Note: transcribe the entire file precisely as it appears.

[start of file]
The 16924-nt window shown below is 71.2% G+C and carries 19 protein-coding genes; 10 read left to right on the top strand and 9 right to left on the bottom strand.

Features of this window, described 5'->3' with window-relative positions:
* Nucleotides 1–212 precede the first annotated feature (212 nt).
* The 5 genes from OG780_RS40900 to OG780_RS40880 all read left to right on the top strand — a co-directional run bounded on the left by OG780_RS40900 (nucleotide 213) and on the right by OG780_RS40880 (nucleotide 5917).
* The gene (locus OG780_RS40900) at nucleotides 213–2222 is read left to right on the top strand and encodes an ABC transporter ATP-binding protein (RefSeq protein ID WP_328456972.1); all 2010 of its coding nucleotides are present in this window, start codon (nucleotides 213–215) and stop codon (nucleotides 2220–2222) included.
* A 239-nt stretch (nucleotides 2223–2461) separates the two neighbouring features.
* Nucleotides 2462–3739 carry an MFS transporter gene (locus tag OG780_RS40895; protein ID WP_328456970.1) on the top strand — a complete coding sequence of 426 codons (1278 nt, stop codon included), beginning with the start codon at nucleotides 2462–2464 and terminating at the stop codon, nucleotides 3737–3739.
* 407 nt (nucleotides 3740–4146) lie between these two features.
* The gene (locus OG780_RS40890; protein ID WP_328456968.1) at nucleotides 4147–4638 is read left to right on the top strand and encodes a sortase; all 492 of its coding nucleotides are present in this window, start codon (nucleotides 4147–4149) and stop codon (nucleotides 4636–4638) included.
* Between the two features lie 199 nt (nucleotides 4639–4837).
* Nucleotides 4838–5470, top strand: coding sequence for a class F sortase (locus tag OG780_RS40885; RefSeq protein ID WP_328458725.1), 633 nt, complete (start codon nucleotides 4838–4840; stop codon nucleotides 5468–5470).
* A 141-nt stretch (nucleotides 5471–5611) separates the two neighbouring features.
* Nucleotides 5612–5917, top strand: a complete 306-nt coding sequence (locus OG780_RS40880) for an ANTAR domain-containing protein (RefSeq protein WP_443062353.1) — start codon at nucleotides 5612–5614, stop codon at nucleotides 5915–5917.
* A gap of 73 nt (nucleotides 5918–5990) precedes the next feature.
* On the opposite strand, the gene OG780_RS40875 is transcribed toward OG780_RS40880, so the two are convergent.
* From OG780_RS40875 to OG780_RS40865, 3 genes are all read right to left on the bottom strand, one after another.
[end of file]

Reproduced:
The 16924-nt window shown below is 71.2% G+C and carries 19 protein-coding genes; 10 read left to right on the top strand and 9 right to left on the bottom strand.

Features of this window, described 5'->3' with window-relative positions:
* Nucleotides 1–212 precede the first annotated feature (212 nt).
* The 5 genes from OG780_RS40900 to OG780_RS40880 all read left to right on the top strand — a co-directional run bounded on the left by OG780_RS40900 (nucleotide 213) and on the right by OG780_RS40880 (nucleotide 5917).
* The gene (locus OG780_RS40900) at nucleotides 213–2222 is read left to right on the top strand and encodes an ABC transporter ATP-binding protein (RefSeq protein ID WP_328456972.1); all 2010 of its coding nucleotides are present in this window, start codon (nucleotides 213–215) and stop codon (nucleotides 2220–2222) included.
* A 239-nt stretch (nucleotides 2223–2461) separates the two neighbouring features.
* Nucleotides 2462–3739 carry an MFS transporter gene (locus tag OG780_RS40895; protein ID WP_328456970.1) on the top strand — a complete coding sequence of 426 codons (1278 nt, stop codon included), beginning with the start codon at nucleotides 2462–2464 and terminating at the stop codon, nucleotides 3737–3739.
* 407 nt (nucleotides 3740–4146) lie between these two features.
* The gene (locus OG780_RS40890; protein ID WP_328456968.1) at nucleotides 4147–4638 is read left to right on the top strand and encodes a sortase; all 492 of its coding nucleotides are present in this window, start codon (nucleotides 4147–4149) and stop codon (nucleotides 4636–4638) included.
* Between the two features lie 199 nt (nucleotides 4639–4837).
* Nucleotides 4838–5470, top strand: coding sequence for a class F sortase (locus tag OG780_RS40885; RefSeq protein ID WP_328458725.1), 633 nt, complete (start codon nucleotides 4838–4840; stop codon nucleotides 5468–5470).
* A 141-nt stretch (nucleotides 5471–5611) separates the two neighbouring features.
* Nucleotides 5612–5917, top strand: a complete 306-nt coding sequence (locus OG780_RS40880) for an ANTAR domain-containing protein (RefSeq protein WP_443062353.1) — start codon at nucleotides 5612–5614, stop codon at nucleotides 5915–5917.
* A gap of 73 nt (nucleotides 5918–5990) precedes the next feature.
* On the opposite strand, the gene OG780_RS40875 is transcribed toward OG780_RS40880, so the two are convergent.
* From OG780_RS40875 to OG780_RS40865, 3 genes are all read right to left on the bottom strand, one after another.